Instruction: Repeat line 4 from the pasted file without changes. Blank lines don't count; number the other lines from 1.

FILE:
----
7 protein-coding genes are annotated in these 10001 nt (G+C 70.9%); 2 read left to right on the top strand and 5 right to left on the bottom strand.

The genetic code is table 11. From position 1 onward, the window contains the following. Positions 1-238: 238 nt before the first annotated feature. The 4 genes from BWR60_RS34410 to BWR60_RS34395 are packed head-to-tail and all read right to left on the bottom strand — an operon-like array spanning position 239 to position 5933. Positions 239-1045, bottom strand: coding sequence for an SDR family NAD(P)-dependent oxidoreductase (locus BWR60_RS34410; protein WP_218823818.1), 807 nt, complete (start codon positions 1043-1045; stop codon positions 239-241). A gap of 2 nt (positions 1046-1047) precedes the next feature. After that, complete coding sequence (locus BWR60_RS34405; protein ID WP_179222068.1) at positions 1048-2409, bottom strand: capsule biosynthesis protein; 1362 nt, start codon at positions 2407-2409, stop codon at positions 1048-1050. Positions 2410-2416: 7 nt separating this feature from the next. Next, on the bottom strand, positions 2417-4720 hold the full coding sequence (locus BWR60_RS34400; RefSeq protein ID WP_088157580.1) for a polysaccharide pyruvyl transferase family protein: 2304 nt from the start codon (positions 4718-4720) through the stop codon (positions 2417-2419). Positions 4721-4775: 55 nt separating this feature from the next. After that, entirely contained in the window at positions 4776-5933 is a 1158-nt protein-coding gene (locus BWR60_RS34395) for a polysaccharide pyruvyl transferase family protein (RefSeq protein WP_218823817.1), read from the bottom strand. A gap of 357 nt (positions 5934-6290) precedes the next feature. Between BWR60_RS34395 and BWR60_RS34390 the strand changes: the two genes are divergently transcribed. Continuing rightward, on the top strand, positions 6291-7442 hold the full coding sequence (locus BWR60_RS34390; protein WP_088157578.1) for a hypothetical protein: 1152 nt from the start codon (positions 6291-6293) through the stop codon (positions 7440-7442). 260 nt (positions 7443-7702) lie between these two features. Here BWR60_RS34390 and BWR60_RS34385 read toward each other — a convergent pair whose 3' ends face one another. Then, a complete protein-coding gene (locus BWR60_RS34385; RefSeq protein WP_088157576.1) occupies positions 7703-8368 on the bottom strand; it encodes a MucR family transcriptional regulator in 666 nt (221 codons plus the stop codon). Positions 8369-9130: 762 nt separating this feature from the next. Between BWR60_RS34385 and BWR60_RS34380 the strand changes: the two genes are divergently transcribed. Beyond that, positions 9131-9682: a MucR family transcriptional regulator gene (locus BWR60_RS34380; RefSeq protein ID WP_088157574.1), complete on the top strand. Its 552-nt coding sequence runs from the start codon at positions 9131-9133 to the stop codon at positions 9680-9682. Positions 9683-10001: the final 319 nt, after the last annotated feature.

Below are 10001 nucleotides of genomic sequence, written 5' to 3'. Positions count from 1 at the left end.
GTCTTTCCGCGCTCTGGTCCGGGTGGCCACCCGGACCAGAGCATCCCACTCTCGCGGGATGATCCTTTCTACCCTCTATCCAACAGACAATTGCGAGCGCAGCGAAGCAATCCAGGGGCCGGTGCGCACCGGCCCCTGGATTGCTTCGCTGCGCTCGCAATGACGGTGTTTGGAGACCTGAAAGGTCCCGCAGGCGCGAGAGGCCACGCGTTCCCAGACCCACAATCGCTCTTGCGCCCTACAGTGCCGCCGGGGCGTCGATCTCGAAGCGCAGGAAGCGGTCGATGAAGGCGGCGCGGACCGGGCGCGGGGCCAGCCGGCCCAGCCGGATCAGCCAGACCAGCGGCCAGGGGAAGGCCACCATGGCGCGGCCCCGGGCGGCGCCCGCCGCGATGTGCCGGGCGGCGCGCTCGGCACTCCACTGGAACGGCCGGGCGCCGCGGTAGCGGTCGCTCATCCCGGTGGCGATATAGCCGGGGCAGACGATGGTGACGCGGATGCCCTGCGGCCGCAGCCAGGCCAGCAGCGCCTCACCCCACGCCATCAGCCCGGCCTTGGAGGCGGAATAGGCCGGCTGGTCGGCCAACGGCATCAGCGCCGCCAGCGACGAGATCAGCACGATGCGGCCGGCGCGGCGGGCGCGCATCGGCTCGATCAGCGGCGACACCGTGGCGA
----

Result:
GTCTTTCCGCGCTCTGGTCCGGGTGGCCACCCGGACCAGAGCATCCCACTCTCGCGGGATGATCCTTTCTACCCTCTATCCAACAGACAATTGCGAGCGCAGCGAAGCAATCCAGGGGCCGGTGCGCACCGGCCCCTGGATTGCTTCGCTGCGCTCGCAATGACGGTGTTTGGAGACCTGAAAGGTCCCGCAGGCGCGAGAGGCCACGCGTTCCCAGACCCACAATCGCTCTTGCGCCCTACAGTGCCGCCGGGGCGTCGATCTCGAAGCGCAGGAAGCGGTCGATGAAGGCGGCGCGGACCGGGCGCGGGGCCAGCCGGCCCAGCCGGATCAGCCAGACCAGCGGCCAGGGGAAGGCCACCATGGCGCGGCCCCGGGCGGCGCCCGCCGCGATGTGCCGGGCGGCGCGCTCGGCACTCCACTGGAACGGCCGGGCGCCGCGGTAGCGGTCGCTCATCCCGGTGGCGATATAGCCGGGGCAGACGATGGTGACGCGGATGCCCTGCGGCCGCAGCCAGGCCAGCAGCGCCTCACCCCACGCCATCAGCCCGGCCTTGGAGGCGGAATAGGCCGGCTGGTCGGCCAACGGCATCAGCGCCGCCAGCGACGAGATCAGCACGATGCGGCCGGCGCGGCGGGCGCGCATCGGCTCGATCAGCGGCGACACCGTGGCGA